Author + information
- Published online February 4, 2019.
- Jeong-Min Kim, MD, PhD,
- Eun Seong Lee, MD,
- Kwang-Yeol Park, MD, PhD∗ (, )
- Ju Won Seok, MD, PhD† ( and )
- Oh-Sang Kwon, MD, PhD
- ↵∗Department of Neurology, Chung-Ang University Hospital, Chung-Ang University College of Medicine, Seoul, 224-1, Heukseok-dong, Dongjak-gu, Seoul 156-755, Republic of Korea
- ↵†Department of Nuclear Medicine, Chung-Ang University Hospital, Chung-Ang University College of Medicine, Seoul, 224-1, Heukseok-dong, Dongjak-gu, Seoul 156-755, Republic of Korea
The application of positron emission tomography (PET) with different radioisotopes in atherosclerosis can detect various pathological cascades within atheroma (1). The 2-deoxy-2-[18F]-fluoro-D-glucose (FDG) ligand was the first radioisotope introduced in atherosclerosis study that measures inflammation activity (1). Recently, 18-F NaF ligand representing calcification activity within atheroma showed superior efficacy for detecting culprit coronary vessel when compared with the FDG ligand (2). We performed both FDG and NaF PET for stroke patients with carotid stenosis to determine whether NaF is also superior to FDG for detecting culprit atheroma.
The study protocol was approved by the institutional review board of Chung-Ang University Hospital. Twenty patients with acute ischemic stroke or transient ischemic attack with carotid artery stenosis >50% on brain computed tomography angiography were prospectively enrolled after providing written informed consent. We excluded patients with active cancer or autoimmune disease, uncontrolled diabetes mellitus with blood glucose more than 11 mmol/l at admission, and renal dysfunction with estimated glomerular filtration rate <45 ml/min/1.72 m2. The culprit (+) group consisted of individuals with a culprit carotid lesion, defined as a carotid stenosis that was ipsilateral to ischemic lesions in the absence of another embolic source. All other individuals were deemed to have a nonculprit carotid lesion, composing the culprit (–) group.
When a patient was stabilized, FDG and NaF PET imaging were performed on separate days by the same protocol (median time after stroke: 17 days). After fasting for 8 h, 259 to 370 MBq (7 to 10 mCi) of FDG or NaF was injected intravenously. Approximately 60 min after the injection, PET images were acquired at 5 min/bed for the head and 1 min/bed from the skull base to the proximal thigh right after computed tomography scan (120 kVp, 50 mA). The maximum standardized uptake value at the carotid level where the atheroma was largest was selected and divided by standardized uptake value of aortic blood to derive the maximum target-to-blood ratio.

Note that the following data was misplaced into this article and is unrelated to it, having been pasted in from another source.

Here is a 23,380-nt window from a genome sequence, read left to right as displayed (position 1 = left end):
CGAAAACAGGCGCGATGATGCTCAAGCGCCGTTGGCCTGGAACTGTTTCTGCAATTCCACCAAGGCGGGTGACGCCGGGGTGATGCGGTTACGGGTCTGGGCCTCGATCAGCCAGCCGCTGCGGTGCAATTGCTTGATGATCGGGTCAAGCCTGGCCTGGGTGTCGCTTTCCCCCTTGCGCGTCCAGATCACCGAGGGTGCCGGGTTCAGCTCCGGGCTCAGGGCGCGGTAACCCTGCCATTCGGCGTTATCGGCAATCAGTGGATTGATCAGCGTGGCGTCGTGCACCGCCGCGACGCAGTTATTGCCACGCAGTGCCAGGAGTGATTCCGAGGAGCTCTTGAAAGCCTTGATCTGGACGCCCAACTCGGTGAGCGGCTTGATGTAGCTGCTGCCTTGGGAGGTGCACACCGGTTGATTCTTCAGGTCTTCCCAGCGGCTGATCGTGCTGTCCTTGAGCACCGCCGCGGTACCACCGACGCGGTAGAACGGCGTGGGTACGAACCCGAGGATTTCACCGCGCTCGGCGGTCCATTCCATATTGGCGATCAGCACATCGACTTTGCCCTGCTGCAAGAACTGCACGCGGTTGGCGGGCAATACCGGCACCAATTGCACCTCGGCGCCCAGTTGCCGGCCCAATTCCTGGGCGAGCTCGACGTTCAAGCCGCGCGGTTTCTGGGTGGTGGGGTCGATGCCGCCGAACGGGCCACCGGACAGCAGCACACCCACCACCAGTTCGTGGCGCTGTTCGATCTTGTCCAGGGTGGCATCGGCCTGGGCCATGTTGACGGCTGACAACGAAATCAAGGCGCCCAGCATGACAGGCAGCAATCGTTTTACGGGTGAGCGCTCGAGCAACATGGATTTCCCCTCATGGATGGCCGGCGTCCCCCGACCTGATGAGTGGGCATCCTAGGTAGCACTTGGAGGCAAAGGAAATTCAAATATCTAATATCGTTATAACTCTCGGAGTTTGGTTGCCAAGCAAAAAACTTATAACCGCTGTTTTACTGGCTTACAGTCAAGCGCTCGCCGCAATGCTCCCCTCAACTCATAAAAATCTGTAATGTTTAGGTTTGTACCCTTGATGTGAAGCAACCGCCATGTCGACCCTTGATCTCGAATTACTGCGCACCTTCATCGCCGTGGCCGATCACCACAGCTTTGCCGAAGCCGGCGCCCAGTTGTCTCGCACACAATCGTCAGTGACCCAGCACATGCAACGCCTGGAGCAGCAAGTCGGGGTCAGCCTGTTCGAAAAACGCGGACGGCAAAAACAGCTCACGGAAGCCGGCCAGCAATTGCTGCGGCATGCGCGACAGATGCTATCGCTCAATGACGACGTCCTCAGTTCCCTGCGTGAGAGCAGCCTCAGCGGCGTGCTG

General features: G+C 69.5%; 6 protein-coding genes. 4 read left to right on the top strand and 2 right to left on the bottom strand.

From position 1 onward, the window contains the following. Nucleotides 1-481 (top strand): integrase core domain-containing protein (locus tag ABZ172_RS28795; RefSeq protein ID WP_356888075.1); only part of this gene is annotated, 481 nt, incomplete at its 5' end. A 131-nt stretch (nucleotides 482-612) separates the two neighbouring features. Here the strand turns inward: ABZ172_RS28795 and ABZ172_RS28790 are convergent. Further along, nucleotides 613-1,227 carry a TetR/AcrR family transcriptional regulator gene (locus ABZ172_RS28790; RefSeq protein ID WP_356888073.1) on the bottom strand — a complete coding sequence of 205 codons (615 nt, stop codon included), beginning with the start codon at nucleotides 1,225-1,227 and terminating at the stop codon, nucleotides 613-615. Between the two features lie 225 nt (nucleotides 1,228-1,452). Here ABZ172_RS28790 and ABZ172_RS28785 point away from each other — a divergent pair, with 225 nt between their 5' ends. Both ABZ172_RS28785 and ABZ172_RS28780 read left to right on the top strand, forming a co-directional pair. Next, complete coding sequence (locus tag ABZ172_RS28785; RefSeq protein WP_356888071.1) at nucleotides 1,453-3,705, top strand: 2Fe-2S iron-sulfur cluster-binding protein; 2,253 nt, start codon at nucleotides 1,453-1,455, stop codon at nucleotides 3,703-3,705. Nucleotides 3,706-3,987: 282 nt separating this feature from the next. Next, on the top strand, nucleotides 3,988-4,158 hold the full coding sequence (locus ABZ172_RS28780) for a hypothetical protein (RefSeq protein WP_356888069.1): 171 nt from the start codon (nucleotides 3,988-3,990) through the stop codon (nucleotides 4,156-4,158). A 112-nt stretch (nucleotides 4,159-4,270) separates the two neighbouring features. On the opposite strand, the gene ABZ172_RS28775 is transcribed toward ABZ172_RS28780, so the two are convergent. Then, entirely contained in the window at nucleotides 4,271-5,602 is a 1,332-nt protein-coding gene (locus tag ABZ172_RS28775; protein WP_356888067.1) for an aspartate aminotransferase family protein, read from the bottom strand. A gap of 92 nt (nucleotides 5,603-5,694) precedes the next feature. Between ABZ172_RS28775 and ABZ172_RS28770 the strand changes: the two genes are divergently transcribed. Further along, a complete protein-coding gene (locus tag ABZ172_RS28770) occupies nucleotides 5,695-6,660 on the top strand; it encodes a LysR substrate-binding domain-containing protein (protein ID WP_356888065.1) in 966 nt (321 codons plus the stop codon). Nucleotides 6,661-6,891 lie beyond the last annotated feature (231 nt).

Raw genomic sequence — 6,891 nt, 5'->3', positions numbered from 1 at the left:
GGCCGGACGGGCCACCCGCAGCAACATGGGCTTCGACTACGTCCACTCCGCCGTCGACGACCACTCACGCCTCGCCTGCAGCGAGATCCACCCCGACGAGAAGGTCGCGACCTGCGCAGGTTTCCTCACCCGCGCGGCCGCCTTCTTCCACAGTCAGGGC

We performed both person-to-person and vessel-to-vessel comparisons. First, the number of carotid atheroma showing visible uptake of radiotracers were compared between culprit (+) and culprit (–) groups by Fisher exact test. The maximal standardized uptake value and target-to-blood ratio of each radiotracer were compared between the 2 groups with Mann-Whitney U test. Second, radiotracer uptake in terms of 10 culprit and 30 nonculprit carotid arteries were compared by generalized estimating equation after adjusting for age with a random effects model to account for correlated observations within individuals. All statistical analyses were performed using SPSS (version 23.0, IBM, Armonk, New York).
The study population consisted of 10 patients in each group (mean age: 75 ± 9 years, with 10 female patients). The stroke etiology among culprit (–) group included 6 cardioembolic strokes, 3 patients with intracranial atherosclerosis, and 1 cancer-related stroke. The 2 groups had a considerable degree of stenosis and calcification burden (Figure 1A). The uptake of both radiotracers was prevalent in carotid atheroma and not significantly different between the 2 groups (Figure 1A). The vessel-to-vessel comparison of both radiotracer levels also revealed an insignificant difference (Figure 1B). Post hoc analysis after excluding 2 patients with concealed cancer showed that FDG uptake level was elevated in culprit segments versus nonculprit segments (culprit: 1.24 ± 0.30 vs. nonculprit: 1.08 ± 0.13; p = 0.04), but NaF level was not different (culprit: 1.53 ± 0.54 vs. nonculprit: 1.39 ± 0.45; p = 0.45). The target-to-blood ratio of 2 radiotracers showed significant correlation (Spearman rho = 0.319; p =0.045).
Our study found that both radiotracer signals were prevalent in carotid atheroma, with a wide overlap of their uptake intensities between culprit and nonculprit segments, reflecting high inflammation and calcification activity. A recent study reported that 18-F-fluoride PET highlights culprit carotid plaque among stroke patients compared with contralateral asymptomatic artery (3). Our result is different from the previous study because it is driven by a person-to-person comparison among stroke patients with moderate-to-severe carotid atherosclerosis that contains considerable calcification burden.
Please note: This study was supported by the Chung-Ang University Research Grants in 2016 and the Basic Science Research Program through the National Research Foundation of Korea funded by the Ministry of Education (NRF-2016R1D1A1B03933891). Dr. Kim conducted the statistical analysis. Drs. Kim and Lee contributed equally to this work and are joint first authors. All authors have reported that they have no relationships relevant to the contents of this paper to disclose.
- 2019 American College of Cardiology Foundation